The 12th Invest in ME Conference, Part 1
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New Cause Of Autoimmunity Discovered - Age Associated B-Cells

Discussion in 'Other Health News and Research' started by GodGenghis, May 11, 2017.

  1. GodGenghis

    GodGenghis

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    https://m.medicalxpress.com/news/2017-05-trigger-autoimmune-disease.html



    Trigger for autoimmune disease identified
    May 11, 2017
    [​IMG]
    Researchers Kira Rubtsova, Philippa Marrack and Anatoly Rubtsov have shown that the transcription factor T-bet inside B cells drives the appearance of Age-associated B Cells (ABCs) and the development of autoimmune disease. Credit: National Jewish Health
    Researchers at National Jewish Health have identified a trigger for autoimmune diseases such as lupus, Crohn's disease and multiple sclerosis. The findings, published in the April 2017 issue of Journal of Clinical Investigation, help explain why women suffer autoimmune disease more frequently than men, and suggest a therapeutic target to prevent autoimmune disease in humans.


    "Our findings confirm that Age-associated B Cells (ABCs) drive autoimmune disease," said Kira Rubtsova, PhD, an instructor in biomedical science at National Jewish Health. "We demonstrated that the transcription factor T-bet inside B cells causes ABCs to develop. When we deleted T-bet inside B cells, mice prone to develop autoimmune disease remained healthy. We believe the same process occurs in humans with autoimmune disease, more often in elderly women."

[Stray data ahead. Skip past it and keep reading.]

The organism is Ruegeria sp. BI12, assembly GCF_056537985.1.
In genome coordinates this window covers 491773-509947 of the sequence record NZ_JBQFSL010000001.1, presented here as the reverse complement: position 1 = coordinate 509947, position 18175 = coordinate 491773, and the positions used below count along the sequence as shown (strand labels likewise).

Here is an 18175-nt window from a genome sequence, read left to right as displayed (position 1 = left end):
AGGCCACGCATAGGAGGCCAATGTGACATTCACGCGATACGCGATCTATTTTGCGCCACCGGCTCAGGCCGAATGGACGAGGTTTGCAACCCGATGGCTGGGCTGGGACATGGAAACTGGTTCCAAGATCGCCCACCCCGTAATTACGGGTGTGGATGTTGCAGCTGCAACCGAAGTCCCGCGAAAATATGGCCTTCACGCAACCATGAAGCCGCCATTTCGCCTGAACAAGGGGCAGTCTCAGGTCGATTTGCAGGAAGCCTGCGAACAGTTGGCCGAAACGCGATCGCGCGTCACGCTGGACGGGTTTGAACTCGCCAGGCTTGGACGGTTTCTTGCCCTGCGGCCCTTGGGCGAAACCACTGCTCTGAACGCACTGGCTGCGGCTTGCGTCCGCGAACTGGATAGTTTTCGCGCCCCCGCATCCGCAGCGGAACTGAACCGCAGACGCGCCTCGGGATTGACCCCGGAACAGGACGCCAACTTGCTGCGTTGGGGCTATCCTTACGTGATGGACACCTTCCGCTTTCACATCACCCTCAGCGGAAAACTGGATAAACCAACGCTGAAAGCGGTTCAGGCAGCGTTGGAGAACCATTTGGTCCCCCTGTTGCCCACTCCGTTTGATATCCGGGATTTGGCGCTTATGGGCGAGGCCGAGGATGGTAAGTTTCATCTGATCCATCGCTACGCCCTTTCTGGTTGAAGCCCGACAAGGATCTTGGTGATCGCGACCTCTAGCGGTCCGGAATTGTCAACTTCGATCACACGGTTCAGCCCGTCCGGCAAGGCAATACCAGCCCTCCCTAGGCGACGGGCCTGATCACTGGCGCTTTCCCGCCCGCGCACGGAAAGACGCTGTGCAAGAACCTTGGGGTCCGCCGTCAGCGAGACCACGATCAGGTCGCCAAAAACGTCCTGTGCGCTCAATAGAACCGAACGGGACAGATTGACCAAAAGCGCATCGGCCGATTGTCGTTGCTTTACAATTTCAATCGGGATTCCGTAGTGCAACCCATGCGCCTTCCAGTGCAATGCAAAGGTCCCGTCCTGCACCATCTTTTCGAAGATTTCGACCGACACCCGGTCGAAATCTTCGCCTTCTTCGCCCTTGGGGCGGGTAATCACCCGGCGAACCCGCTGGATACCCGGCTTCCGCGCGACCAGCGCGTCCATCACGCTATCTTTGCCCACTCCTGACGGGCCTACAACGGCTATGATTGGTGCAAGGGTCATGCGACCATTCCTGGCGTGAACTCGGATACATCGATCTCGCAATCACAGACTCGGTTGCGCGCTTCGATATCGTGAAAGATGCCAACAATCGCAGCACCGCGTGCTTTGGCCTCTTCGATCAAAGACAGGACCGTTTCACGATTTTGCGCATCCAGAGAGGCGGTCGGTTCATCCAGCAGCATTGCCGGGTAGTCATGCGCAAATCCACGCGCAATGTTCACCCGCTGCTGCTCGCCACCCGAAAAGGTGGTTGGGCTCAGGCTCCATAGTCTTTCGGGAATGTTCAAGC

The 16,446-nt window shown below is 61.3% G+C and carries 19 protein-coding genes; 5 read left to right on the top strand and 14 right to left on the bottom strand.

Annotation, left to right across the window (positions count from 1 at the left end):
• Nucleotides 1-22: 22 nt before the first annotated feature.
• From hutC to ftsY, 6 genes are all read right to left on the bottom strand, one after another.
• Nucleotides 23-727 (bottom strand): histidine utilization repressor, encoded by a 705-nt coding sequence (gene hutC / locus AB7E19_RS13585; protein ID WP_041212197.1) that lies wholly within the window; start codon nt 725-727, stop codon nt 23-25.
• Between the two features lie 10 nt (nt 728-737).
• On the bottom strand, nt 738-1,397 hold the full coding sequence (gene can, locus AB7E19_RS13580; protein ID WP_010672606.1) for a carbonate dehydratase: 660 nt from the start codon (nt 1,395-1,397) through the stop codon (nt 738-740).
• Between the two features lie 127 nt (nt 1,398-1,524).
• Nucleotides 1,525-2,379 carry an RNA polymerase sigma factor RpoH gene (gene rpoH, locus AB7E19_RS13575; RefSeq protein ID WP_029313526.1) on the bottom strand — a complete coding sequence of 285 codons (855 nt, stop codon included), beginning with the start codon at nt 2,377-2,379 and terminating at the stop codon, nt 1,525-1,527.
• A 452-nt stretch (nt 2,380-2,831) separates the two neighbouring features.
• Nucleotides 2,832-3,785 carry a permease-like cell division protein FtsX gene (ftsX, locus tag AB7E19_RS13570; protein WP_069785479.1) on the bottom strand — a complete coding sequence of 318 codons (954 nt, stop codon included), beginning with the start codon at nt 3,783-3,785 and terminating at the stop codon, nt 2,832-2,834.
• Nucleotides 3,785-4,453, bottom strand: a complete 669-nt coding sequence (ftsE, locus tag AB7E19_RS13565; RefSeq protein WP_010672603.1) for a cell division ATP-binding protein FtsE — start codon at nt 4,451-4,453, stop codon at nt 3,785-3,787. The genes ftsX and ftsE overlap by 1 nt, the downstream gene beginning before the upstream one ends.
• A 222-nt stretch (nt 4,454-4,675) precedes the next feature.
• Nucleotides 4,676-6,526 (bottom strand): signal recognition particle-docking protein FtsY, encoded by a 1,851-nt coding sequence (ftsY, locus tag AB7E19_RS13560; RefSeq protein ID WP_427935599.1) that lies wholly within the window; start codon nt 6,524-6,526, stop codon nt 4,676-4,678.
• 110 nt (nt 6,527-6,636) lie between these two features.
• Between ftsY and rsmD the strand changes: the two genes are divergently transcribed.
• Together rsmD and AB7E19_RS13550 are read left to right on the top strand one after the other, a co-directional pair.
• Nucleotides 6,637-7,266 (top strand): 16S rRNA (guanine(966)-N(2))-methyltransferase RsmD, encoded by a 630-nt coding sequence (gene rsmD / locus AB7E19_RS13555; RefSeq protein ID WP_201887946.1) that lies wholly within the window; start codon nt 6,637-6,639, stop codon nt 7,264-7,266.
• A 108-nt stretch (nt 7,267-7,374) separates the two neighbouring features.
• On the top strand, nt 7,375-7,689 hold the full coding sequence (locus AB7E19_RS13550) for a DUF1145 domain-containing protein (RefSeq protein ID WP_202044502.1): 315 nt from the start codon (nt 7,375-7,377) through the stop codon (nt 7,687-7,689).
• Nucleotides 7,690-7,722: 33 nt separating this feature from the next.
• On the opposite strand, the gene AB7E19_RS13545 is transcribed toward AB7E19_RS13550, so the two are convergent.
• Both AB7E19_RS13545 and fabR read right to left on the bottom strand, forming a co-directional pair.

Autoimmune diseases occur when the immune system attacks and destroys the organs and tissue of its own host. Dozens of autoimmune diseases afflict millions of people in the United States. Several autoimmune diseases, including lupus, rheumatoid arthritis and multiple sclerosis strike women two to 10 times as often as men. Overall, about 80 percent of autoimmune patients are women. There is no cure for autoimmune disease.

    B cells are important players in autoimmune disease. The National Jewish Health research team, led by Chair of Biomedical Science Philippa Marrack, PhD, previously identified a subset of B cells that accumulate in autoimmune patients, autoimmune and elderly female mice. They named the cells Age-associated B cells, or ABCs. Subsequent research showed that the transcription factor T-bet plays a crucial role in the appearance of ABC.

    National Jewish Health researcher Kira Rubtsova, PhD, explains why women's stronger immune systems are both a benefit and a curse. Credit: National Jewish Health
    Transcription factors bind to DNA inside cells and drive the expression of one or several genes. Researchers believe that T-bet appears inside cells when a combination of receptors on B-cell surfaces—TLR7, Interferon-gamma and the B-cell receptor—are stimulated.